• There are different flavors of sloth. Historically it includes joylessness, depression, and or apathy. These indicate a lack of trust in God, a lack of loving God with all your heart your soul and your mind. If your life were a garden planted by God for the purpose of producing fruit, sloth inhibits growth, allows for weeds to take over, allows for bugs and rot to destroy what God purposed.

• If you look through the book of proverbs you’ll find more than a dozen references to “the sluggard”, which I believe could just as easily apply to “the sloth”. notice the habits:

Proverbs 24:30-34 I went past the field of the sluggard, past the vineyard of the man who lacks judgment; thorns had come up everywhere, the ground was covered with weeds, and the stone wall was in ruins.
I applied my heart to what I observed and learned a lesson from what I saw: A little sleep, a little slumber, a little folding of the hands to rest- and poverty will come on you like a bandit and scarcity like an armed man.

• Before I continue, I recognize that depression can be a result of a chemical imbalance in the body, and it may require medication and or counseling to deal with it. I know that, and it doesn’t make you a lesser person if you need meds or counseling to deal with depression. It also doesn’t let you off the hook: be diligent and watchful of your symptoms, and responsible in your actions and your treatment regimens.

• So joylessness, depression, apathy are some historical flavors of sloth. A word about apathy: a recent major study of the religious lives and habits of American teens describes the general teenager’s view of Christianity: benign positive regard. Means that in general, teens don’t care enough about Christianity to have a negative view of it. And guess where they learn that? At home. So you who are here, impress upon your children and upon your grandchildren that your religion, your faith practice, your love of God is not just some weird thing you do, but that it is the source of your strength and joy, that God is the reason for your existence, and that the fullest life is the life lived in the Spirit of Christ.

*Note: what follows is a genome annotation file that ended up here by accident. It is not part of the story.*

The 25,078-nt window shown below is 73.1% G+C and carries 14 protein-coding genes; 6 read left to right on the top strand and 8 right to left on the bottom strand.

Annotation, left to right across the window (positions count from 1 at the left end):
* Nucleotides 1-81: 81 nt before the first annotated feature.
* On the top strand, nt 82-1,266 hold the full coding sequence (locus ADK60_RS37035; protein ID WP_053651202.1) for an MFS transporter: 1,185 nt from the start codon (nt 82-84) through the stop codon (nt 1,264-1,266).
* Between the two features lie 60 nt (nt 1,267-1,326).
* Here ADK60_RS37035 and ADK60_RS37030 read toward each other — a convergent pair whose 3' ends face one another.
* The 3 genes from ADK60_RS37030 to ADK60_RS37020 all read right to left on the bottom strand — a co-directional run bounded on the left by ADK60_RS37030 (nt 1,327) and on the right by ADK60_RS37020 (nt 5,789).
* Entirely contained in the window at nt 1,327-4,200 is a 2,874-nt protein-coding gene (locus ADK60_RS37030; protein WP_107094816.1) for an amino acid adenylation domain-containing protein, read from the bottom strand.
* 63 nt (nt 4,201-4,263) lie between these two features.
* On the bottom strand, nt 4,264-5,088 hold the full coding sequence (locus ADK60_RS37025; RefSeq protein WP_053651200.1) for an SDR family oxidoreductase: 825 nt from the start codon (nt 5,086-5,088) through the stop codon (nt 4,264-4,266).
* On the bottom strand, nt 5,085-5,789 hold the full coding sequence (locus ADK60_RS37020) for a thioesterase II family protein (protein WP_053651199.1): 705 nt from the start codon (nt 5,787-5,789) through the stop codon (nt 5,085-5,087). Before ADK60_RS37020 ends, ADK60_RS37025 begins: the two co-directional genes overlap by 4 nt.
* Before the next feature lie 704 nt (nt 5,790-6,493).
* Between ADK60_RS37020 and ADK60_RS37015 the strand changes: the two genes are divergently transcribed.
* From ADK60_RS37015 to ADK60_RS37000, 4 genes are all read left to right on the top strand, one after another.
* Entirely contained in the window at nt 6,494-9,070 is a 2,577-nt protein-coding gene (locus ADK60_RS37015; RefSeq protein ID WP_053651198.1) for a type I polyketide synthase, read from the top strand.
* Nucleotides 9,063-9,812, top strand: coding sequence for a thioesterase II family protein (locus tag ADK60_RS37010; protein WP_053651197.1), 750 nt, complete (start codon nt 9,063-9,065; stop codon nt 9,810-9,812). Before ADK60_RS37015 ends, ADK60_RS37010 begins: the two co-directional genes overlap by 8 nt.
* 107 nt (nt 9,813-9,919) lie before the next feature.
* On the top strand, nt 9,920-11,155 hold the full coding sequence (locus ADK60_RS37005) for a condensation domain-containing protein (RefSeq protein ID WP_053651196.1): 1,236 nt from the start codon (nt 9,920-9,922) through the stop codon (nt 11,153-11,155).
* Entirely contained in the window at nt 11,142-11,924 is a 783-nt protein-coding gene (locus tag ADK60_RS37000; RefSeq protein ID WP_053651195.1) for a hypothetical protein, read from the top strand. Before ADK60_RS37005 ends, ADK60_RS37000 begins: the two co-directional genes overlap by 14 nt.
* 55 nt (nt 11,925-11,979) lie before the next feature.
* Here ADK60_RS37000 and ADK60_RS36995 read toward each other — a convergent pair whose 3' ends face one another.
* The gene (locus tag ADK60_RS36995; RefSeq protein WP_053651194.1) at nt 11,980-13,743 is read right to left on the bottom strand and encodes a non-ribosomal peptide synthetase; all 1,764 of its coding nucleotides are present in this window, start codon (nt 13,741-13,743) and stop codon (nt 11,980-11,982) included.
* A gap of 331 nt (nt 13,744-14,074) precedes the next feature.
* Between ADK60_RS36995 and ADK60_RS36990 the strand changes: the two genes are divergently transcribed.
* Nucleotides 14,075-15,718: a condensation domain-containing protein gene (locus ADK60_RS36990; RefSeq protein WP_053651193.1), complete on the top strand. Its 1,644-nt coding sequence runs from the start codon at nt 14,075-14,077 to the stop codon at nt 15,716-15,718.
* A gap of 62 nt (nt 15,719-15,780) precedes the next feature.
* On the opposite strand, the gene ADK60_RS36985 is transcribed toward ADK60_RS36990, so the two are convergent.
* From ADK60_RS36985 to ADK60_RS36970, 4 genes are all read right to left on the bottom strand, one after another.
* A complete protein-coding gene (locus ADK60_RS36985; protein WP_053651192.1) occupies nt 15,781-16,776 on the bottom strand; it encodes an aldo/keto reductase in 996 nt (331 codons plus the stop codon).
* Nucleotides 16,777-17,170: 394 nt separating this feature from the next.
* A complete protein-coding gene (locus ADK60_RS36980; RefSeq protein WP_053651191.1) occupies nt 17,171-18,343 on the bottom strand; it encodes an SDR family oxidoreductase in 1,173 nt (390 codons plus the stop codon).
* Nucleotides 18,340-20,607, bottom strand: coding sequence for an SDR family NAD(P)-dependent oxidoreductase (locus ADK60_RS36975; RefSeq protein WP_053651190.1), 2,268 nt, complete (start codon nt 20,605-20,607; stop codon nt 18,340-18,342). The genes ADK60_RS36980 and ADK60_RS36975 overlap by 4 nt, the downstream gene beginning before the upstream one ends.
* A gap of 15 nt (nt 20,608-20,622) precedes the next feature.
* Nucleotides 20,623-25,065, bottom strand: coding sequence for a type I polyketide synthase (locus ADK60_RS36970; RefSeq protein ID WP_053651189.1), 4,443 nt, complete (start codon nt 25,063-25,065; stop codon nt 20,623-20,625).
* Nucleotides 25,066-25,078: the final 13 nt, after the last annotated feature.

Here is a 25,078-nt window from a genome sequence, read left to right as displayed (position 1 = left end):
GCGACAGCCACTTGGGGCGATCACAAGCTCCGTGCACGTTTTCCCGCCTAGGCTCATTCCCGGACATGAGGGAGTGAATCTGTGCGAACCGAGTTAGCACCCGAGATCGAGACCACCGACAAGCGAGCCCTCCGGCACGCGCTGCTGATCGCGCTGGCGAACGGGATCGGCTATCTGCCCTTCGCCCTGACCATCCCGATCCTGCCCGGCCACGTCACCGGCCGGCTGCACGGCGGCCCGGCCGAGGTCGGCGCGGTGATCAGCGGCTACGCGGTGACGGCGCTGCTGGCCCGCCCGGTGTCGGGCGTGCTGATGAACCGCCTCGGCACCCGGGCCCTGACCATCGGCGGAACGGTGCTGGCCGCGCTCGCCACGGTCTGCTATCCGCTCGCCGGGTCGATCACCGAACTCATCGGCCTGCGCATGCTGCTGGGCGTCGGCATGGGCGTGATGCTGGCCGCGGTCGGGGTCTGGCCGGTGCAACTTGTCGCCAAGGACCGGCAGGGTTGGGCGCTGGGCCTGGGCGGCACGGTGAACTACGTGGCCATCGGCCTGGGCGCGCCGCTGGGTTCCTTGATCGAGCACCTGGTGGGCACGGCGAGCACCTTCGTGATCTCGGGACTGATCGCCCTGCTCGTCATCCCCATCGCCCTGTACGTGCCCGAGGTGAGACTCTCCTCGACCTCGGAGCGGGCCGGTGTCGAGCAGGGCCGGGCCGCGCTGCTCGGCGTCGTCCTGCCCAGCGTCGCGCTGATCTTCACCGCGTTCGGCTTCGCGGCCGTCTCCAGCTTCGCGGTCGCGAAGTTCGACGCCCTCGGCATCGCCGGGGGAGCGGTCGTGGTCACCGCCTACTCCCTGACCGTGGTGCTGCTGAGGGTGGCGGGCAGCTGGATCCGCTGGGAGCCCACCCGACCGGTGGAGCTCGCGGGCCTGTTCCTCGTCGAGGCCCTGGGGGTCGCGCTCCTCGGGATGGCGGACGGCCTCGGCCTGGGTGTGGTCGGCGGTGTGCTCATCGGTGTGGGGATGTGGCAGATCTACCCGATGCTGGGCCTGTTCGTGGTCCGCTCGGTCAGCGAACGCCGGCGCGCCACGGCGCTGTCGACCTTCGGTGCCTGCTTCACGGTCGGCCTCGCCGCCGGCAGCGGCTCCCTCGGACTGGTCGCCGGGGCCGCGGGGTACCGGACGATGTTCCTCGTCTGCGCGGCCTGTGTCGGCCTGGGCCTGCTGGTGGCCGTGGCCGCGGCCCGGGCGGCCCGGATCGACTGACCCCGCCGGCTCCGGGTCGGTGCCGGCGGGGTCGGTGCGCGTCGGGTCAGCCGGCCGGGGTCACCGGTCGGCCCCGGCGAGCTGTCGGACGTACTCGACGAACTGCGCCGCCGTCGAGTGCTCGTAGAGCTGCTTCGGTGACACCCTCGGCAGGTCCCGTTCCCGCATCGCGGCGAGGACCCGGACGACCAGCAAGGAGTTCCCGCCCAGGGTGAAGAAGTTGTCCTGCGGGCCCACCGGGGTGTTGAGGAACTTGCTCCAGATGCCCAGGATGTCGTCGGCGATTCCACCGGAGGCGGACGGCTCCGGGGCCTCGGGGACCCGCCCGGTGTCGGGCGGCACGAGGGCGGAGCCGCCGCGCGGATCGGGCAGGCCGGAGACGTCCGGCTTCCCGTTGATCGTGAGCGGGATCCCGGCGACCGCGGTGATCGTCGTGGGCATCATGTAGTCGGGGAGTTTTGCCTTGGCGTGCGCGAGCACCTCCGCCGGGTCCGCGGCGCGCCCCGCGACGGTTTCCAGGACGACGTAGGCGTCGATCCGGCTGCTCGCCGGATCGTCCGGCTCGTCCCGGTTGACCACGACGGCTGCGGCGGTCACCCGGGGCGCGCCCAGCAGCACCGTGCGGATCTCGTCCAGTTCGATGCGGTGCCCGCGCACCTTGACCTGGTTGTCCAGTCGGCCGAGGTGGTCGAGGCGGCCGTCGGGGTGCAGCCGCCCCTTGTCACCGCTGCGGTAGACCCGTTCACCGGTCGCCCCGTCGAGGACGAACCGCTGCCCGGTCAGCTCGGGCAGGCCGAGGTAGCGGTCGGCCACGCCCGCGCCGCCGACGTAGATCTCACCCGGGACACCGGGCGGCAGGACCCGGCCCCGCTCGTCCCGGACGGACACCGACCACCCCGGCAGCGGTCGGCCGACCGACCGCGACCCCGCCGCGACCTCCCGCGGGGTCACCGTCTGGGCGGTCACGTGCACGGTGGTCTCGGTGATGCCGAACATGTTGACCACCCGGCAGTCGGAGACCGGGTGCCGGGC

• There are other contemporary flavors of sloth, what I would call laziness and procrastination. Looking again to the Bible, we read that “A sluggard does not plow in season; so at harvest time he looks but finds nothing,” (Prov. 20:4). And Ecclesiastes 10:18: “If a man is lazy, the rafters sag; if his hands are idle, the house leaks.” Laziness is a person who deliberately and habitually chooses not to work, chooses not to pull their own weight but to let someone else do it. The hardest work a lazy person does is come up with ways to avoid work. Laziness is not necessary or deserved rest, but a deliberate lack of contribution, a deliberate avoidance of effort.